All of our patients were of Caucasian origin, of the highest educational level, with mild comorbidities, and with excellent family support.

Case 1

In a 70-year-old male with a known history of hypertension and on hemodialysis for 3 years prior to neurologic evaluation, a delirium syndrome occurred during his hospitalization for an infection. One month after the resolution of delirium and clinical evidence of infection he was fully evaluated for cognition and behavior. His family stated that his gradual cognitive decline had started 3 years earlier while his behavior had become aggressive 6 months earlier with prominent sleep disturbance, hallucinations during the night, and apathy. He scored 15 in MMSE, 10 in GDS, 42 in NPI, and 3 in IADL. Brain magnetic resonance imaging (MRI) demonstrated notable medial temporal lobe atrophy of grade 2 by the medial temporal lobe atrophy visual rating scale and global cerebral atrophy of grade 2 by the cortical atrophy scale [16, 17]. A dose of 2.5 mg of donepezil was prescribed and was increased up to 5 mg 1 month later. His cognitive function slightly improved initially and remained plateaued for 5 consecutive years, declining gradually afterwards. His behavior remained disturbed, but with much less aggressiveness and sleep disturbance.

Case 2

A 72-year-old man with a medical history significant for type II diabetes and hypertension and on hemodialysis for 3 years prior to his first neurologic evaluation visited the outpatient memory clinic with complaints of gradual cognitive decline which had started 3 years earlier. He was frustrated by his worsening forgetfulness and his disorientation to time and people. His family also described an obvious depressive symptomatology and an increasing difficulty to maintain hygiene for the previous year. Furthermore, he was often talking to himself or to imaginary others. He scored 14 in MMSE, 11 in GDS, 47 in NPI, and 3 in IADL. He underwent an MRI of the brain which revealed a reduced volume of hippocampi grade 2 on Scheltens et al.’s [16, 17] scale and bilateral median and posterior parietal lobe atrophy of the same grade. After confirmation of a diagnosis of AD, he received donepezil 2.5 mg initially and 5 mg 1 month later and citalopram 10 mg. His behavior improved rapidly while his cognitive functions followed a more gradual improvement during the first year of follow-up. Afterwards he had a slow deterioration year after year.

Case 3

A 86-year-old man with a medical history significant for hypertension and on hemodialysis for 2 years prior to his first neurologic evaluation visited the outpatient memory clinic with complaints of sleep disturbance and gradual memory decline which had started 4 years earlier. His family was concerned about his increasing aggressiveness and his depressive mood during the previous 3 months. He scored 18 in MMSE, 14 in GDS, 40 in NPI, and 4 in IADL. Brain MRI demonstrated significant medial temporal lobe atrophy of grade 2, global cerebral atrophy of grade 2, and a reduced volume of hippocampi grade 1 [16, 17]. Doses of 2.5 mg of donepezil and 10 mg of citalopram were prescribed and they were increased up to 5 and 10 mg responsively within 1 month. His cognitive function slightly improved initially and remained plateaued for 5 consecutive years, declining gradually afterwards. His behavior remained disturbed but with much less aggressiveness and sleep disorders.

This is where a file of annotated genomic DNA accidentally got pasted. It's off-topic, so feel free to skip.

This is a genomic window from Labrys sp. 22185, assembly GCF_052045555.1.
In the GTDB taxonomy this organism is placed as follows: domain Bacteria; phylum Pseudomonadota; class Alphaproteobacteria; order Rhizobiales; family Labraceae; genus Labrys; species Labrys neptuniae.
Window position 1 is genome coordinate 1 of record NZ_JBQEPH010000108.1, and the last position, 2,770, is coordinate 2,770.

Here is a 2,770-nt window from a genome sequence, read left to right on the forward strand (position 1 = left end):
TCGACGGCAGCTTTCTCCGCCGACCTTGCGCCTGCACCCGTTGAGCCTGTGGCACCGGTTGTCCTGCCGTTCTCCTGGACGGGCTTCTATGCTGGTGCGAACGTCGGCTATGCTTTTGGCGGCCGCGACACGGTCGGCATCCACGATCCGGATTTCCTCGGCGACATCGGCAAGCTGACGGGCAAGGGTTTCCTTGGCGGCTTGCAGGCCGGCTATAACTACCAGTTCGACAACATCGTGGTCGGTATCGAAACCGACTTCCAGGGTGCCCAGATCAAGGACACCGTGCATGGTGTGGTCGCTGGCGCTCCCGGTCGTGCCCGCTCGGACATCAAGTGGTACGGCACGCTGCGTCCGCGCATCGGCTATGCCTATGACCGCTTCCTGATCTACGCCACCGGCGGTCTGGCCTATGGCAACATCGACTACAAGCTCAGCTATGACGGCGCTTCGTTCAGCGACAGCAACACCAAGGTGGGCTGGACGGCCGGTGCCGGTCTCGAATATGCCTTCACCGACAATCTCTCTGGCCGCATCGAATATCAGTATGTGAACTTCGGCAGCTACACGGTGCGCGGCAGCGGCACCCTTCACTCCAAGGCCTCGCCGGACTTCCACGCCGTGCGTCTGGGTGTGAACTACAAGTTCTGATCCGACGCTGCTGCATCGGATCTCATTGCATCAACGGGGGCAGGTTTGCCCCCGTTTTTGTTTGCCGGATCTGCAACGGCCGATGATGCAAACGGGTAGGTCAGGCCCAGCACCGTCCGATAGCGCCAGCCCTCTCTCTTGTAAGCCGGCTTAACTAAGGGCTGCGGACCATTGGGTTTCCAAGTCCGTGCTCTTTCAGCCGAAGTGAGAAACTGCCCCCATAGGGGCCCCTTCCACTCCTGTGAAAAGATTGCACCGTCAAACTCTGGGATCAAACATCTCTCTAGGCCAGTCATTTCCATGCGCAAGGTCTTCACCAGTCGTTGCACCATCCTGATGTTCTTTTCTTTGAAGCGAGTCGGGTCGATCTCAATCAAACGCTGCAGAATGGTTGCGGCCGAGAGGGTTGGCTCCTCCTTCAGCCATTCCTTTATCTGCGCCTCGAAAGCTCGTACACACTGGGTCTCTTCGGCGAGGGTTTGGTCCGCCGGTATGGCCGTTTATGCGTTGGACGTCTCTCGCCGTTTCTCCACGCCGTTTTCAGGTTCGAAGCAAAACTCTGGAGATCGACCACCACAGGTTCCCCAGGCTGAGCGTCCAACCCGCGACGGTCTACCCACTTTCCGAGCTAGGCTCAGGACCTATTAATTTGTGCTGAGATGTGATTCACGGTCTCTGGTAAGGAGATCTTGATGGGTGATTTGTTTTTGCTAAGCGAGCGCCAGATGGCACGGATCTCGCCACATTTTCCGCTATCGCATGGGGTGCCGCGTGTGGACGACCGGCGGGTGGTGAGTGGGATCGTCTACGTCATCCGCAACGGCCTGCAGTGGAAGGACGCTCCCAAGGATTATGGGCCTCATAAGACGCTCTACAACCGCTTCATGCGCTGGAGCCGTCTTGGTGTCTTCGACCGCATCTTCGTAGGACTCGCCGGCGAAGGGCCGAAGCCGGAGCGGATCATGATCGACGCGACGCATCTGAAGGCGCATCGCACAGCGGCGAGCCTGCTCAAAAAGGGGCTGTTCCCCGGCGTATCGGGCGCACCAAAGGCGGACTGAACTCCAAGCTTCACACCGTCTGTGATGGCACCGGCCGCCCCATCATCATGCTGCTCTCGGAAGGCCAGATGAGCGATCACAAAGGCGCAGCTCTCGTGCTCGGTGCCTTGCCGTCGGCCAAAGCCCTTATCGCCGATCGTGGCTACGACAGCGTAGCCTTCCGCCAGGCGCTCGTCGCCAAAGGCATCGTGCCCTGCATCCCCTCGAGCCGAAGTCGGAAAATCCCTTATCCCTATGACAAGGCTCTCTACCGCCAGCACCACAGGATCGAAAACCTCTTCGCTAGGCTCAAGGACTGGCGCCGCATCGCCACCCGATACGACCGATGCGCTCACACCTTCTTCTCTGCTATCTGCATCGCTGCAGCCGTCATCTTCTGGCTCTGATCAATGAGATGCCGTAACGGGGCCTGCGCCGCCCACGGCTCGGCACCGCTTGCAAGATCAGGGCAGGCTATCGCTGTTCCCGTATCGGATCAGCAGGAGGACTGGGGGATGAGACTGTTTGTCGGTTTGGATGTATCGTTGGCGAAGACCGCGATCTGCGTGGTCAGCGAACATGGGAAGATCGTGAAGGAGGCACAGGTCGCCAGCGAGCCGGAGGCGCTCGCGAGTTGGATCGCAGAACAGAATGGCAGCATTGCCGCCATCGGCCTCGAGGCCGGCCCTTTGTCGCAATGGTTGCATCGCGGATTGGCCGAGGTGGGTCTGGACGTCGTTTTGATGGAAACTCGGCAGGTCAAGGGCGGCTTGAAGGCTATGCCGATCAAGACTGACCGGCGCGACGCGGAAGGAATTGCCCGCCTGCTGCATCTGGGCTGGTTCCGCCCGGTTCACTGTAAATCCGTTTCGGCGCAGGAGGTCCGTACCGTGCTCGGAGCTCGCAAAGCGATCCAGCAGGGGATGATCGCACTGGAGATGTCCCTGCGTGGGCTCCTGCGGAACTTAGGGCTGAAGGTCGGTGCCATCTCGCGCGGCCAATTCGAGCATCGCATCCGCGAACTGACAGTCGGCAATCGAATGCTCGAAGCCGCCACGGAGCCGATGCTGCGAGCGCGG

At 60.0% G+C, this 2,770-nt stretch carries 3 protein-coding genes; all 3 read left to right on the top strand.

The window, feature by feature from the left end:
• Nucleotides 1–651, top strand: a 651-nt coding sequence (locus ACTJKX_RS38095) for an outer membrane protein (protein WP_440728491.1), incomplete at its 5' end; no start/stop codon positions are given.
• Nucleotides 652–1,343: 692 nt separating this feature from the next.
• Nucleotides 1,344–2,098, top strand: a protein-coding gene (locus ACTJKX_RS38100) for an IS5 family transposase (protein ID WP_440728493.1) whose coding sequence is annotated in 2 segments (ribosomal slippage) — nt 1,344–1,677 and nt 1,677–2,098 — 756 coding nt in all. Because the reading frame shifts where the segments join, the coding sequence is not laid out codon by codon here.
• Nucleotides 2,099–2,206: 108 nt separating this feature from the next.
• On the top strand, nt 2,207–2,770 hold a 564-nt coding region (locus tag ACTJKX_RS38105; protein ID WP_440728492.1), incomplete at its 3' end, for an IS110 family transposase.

Case 4

A 71-year-old female patient visited the outpatient memory clinic with complaints of gradual cognitive decline which had started 4 years earlier. Her medical history was significant for type II diabetes and hypertension and she had started hemodialysis 3 year earlier. The aggravation in recent memory impairments was more obvious while also apraxia and depression had started 4 months before her visit to our clinic. She mentioned a positive family history of late-onset dementia. She scored 16 in MMSE, 12 in GDS, 23 in NPI, and 7 in IADL. Brain MRI demonstrated significant medial temporal lobe and anterior parietal lobe atrophy of grade 2 and a reduced volume of hippocampi grade 2 [16, 17]. ApoE genotyping revealed that she carried one copy of the ε4 allele [18]. Doses of 2.5 mg of donepezil and 10 mg of citalopram were prescribed and they were increased up to 5 and 20 mg responsively within 1 month. Her cognitive function remained plateaued for 6 consecutive years, declining gradually afterwards. Her depressive symptoms rapidly improved and remained mild.